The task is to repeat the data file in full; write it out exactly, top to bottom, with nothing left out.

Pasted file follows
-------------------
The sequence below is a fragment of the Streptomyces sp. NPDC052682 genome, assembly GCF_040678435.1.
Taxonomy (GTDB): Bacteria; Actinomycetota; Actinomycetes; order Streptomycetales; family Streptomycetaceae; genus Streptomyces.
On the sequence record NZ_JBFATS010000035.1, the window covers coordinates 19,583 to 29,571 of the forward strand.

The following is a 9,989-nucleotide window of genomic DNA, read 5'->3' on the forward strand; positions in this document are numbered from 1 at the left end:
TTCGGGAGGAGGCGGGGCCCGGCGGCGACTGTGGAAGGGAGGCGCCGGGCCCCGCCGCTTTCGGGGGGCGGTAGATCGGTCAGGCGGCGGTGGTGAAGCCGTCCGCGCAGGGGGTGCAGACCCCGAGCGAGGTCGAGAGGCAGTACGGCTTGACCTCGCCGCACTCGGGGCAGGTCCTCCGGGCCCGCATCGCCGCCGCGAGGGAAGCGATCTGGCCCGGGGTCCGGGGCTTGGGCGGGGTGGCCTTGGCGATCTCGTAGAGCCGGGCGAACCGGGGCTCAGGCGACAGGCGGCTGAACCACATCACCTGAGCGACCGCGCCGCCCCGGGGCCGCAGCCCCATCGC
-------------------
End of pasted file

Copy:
The sequence below is a fragment of the Streptomyces sp. NPDC052682 genome, assembly GCF_040678435.1.
Taxonomy (GTDB): Bacteria; Actinomycetota; Actinomycetes; order Streptomycetales; family Streptomycetaceae; genus Streptomyces.
On the sequence record NZ_JBFATS010000035.1, the window covers coordinates 19,583 to 29,571 of the forward strand.

The following is a 9,989-nucleotide window of genomic DNA, read 5'->3' on the forward strand; positions in this document are numbered from 1 at the left end:
TTCGGGAGGAGGCGGGGCCCGGCGGCGACTGTGGAAGGGAGGCGCCGGGCCCCGCCGCTTTCGGGGGGCGGTAGATCGGTCAGGCGGCGGTGGTGAAGCCGTCCGCGCAGGGGGTGCAGACCCCGAGCGAGGTCGAGAGGCAGTACGGCTTGACCTCGCCGCACTCGGGGCAGGTCCTCCGGGCCCGCATCGCCGCCGCGAGGGAAGCGATCTGGCCCGGGGTCCGGGGCTTGGGCGGGGTGGCCTTGGCGATCTCGTAGAGCCGGGCGAACCGGGGCTCAGGCGACAGGCGGCTGAACCACATCACCTGAGCGACCGCGCCGCCCCGGGGCCGCAGCCCCATCGC